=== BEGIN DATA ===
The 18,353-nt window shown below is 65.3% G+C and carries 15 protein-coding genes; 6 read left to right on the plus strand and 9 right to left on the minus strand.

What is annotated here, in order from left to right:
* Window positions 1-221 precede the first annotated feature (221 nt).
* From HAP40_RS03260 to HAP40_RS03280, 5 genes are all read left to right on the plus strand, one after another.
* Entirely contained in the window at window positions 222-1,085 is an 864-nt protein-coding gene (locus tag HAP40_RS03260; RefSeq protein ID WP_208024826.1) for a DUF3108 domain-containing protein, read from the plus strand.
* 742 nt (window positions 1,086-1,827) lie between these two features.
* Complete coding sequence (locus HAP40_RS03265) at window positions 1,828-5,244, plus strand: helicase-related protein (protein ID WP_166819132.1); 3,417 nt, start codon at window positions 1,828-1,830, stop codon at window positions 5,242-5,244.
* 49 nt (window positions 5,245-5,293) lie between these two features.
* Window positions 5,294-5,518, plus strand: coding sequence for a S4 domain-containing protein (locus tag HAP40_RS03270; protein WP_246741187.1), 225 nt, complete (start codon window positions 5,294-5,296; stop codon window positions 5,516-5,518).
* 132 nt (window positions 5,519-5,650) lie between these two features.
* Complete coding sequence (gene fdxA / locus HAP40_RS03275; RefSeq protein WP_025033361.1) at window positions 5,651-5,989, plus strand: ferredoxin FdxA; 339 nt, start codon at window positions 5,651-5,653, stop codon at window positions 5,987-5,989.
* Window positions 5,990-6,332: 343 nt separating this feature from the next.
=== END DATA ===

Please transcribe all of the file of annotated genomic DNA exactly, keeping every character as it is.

The 18,353-nt window shown below is 65.3% G+C and carries 15 protein-coding genes; 6 read left to right on the plus strand and 9 right to left on the minus strand.

What is annotated here, in order from left to right:
* Window positions 1-221 precede the first annotated feature (221 nt).
* From HAP40_RS03260 to HAP40_RS03280, 5 genes are all read left to right on the plus strand, one after another.
* Entirely contained in the window at window positions 222-1,085 is an 864-nt protein-coding gene (locus tag HAP40_RS03260; RefSeq protein ID WP_208024826.1) for a DUF3108 domain-containing protein, read from the plus strand.
* 742 nt (window positions 1,086-1,827) lie between these two features.
* Complete coding sequence (locus HAP40_RS03265) at window positions 1,828-5,244, plus strand: helicase-related protein (protein ID WP_166819132.1); 3,417 nt, start codon at window positions 1,828-1,830, stop codon at window positions 5,242-5,244.
* 49 nt (window positions 5,245-5,293) lie between these two features.
* Window positions 5,294-5,518, plus strand: coding sequence for a S4 domain-containing protein (locus tag HAP40_RS03270; protein WP_246741187.1), 225 nt, complete (start codon window positions 5,294-5,296; stop codon window positions 5,516-5,518).
* 132 nt (window positions 5,519-5,650) lie between these two features.
* Complete coding sequence (gene fdxA / locus HAP40_RS03275; RefSeq protein WP_025033361.1) at window positions 5,651-5,989, plus strand: ferredoxin FdxA; 339 nt, start codon at window positions 5,651-5,653, stop codon at window positions 5,987-5,989.
* Window positions 5,990-6,332: 343 nt separating this feature from the next.